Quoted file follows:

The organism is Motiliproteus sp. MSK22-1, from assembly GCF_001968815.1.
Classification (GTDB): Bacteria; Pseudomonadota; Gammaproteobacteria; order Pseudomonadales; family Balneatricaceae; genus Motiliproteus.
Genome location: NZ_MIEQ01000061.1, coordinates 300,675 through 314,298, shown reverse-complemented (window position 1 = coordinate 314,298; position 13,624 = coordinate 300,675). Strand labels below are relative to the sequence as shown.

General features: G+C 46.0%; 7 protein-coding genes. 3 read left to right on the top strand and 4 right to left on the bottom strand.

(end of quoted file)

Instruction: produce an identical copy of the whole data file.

The organism is Motiliproteus sp. MSK22-1, from assembly GCF_001968815.1.
Classification (GTDB): Bacteria; Pseudomonadota; Gammaproteobacteria; order Pseudomonadales; family Balneatricaceae; genus Motiliproteus.
Genome location: NZ_MIEQ01000061.1, coordinates 300,675 through 314,298, shown reverse-complemented (window position 1 = coordinate 314,298; position 13,624 = coordinate 300,675). Strand labels below are relative to the sequence as shown.

General features: G+C 46.0%; 7 protein-coding genes. 3 read left to right on the top strand and 4 right to left on the bottom strand.